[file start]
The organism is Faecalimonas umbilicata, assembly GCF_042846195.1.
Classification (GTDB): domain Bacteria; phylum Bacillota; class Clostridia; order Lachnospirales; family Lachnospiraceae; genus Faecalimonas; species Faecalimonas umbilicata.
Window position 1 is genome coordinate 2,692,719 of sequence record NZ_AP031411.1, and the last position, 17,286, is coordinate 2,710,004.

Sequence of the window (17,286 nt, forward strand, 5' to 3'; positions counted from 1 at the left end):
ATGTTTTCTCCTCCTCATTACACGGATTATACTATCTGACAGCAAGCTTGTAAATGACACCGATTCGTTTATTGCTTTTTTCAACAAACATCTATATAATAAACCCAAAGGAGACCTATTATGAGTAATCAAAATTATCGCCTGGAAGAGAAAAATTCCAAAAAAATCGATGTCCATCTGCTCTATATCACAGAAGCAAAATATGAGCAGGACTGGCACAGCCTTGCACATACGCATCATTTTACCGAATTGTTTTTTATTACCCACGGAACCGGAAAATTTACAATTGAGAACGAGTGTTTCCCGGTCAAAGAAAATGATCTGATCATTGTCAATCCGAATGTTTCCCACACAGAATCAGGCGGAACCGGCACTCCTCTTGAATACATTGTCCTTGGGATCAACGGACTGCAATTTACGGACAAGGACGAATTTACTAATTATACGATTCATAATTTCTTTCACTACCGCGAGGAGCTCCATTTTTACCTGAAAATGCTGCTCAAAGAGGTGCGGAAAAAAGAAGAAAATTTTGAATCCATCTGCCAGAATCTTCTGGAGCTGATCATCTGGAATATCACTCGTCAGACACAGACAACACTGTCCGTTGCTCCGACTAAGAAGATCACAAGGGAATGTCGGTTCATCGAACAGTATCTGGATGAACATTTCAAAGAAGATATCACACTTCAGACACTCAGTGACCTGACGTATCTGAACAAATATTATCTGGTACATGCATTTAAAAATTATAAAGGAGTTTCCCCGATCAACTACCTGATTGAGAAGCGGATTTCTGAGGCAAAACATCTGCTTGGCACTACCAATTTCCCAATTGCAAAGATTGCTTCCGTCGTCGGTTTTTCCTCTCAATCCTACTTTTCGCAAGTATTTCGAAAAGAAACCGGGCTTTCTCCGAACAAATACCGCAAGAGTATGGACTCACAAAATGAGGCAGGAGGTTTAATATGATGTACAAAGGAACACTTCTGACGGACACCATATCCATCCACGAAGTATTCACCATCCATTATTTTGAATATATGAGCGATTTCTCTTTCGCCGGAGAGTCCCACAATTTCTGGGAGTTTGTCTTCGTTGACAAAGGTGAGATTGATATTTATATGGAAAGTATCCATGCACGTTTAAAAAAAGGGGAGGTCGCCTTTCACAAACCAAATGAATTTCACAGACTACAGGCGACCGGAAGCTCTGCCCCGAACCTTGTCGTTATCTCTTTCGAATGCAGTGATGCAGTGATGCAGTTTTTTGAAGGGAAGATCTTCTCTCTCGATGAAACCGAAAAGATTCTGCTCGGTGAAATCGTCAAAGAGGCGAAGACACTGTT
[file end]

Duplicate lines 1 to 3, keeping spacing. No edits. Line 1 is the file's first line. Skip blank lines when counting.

The organism is Faecalimonas umbilicata, assembly GCF_042846195.1.
Classification (GTDB): domain Bacteria; phylum Bacillota; class Clostridia; order Lachnospirales; family Lachnospiraceae; genus Faecalimonas; species Faecalimonas umbilicata.
Window position 1 is genome coordinate 2,692,719 of sequence record NZ_AP031411.1, and the last position, 17,286, is coordinate 2,710,004.